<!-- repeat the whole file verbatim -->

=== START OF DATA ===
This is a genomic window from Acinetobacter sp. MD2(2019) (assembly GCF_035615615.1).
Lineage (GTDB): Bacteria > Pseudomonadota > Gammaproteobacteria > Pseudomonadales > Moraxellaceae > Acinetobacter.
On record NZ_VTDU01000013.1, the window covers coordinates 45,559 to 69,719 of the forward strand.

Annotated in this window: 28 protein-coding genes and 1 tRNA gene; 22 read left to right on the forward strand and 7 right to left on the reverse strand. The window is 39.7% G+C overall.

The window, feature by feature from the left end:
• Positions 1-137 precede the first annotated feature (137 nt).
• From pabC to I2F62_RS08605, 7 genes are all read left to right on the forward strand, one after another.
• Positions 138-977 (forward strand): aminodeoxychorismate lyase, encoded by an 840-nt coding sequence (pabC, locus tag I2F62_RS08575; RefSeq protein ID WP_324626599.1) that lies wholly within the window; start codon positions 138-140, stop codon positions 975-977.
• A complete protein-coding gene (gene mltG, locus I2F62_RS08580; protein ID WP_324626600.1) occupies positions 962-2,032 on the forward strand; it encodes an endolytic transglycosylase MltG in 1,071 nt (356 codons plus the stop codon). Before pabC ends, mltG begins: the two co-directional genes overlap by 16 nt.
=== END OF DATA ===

This is a genomic window from Acinetobacter sp. MD2(2019) (assembly GCF_035615615.1).
Lineage (GTDB): Bacteria > Pseudomonadota > Gammaproteobacteria > Pseudomonadales > Moraxellaceae > Acinetobacter.
On record NZ_VTDU01000013.1, the window covers coordinates 45,559 to 69,719 of the forward strand.

Annotated in this window: 28 protein-coding genes and 1 tRNA gene; 22 read left to right on the forward strand and 7 right to left on the reverse strand. The window is 39.7% G+C overall.

The window, feature by feature from the left end:
• Positions 1-137 precede the first annotated feature (137 nt).
• From pabC to I2F62_RS08605, 7 genes are all read left to right on the forward strand, one after another.
• Positions 138-977 (forward strand): aminodeoxychorismate lyase, encoded by an 840-nt coding sequence (pabC, locus tag I2F62_RS08575; RefSeq protein ID WP_324626599.1) that lies wholly within the window; start codon positions 138-140, stop codon positions 975-977.
• A complete protein-coding gene (gene mltG, locus I2F62_RS08580; protein ID WP_324626600.1) occupies positions 962-2,032 on the forward strand; it encodes an endolytic transglycosylase MltG in 1,071 nt (356 codons plus the stop codon). Before pabC ends, mltG begins: the two co-directional genes overlap by 16 nt.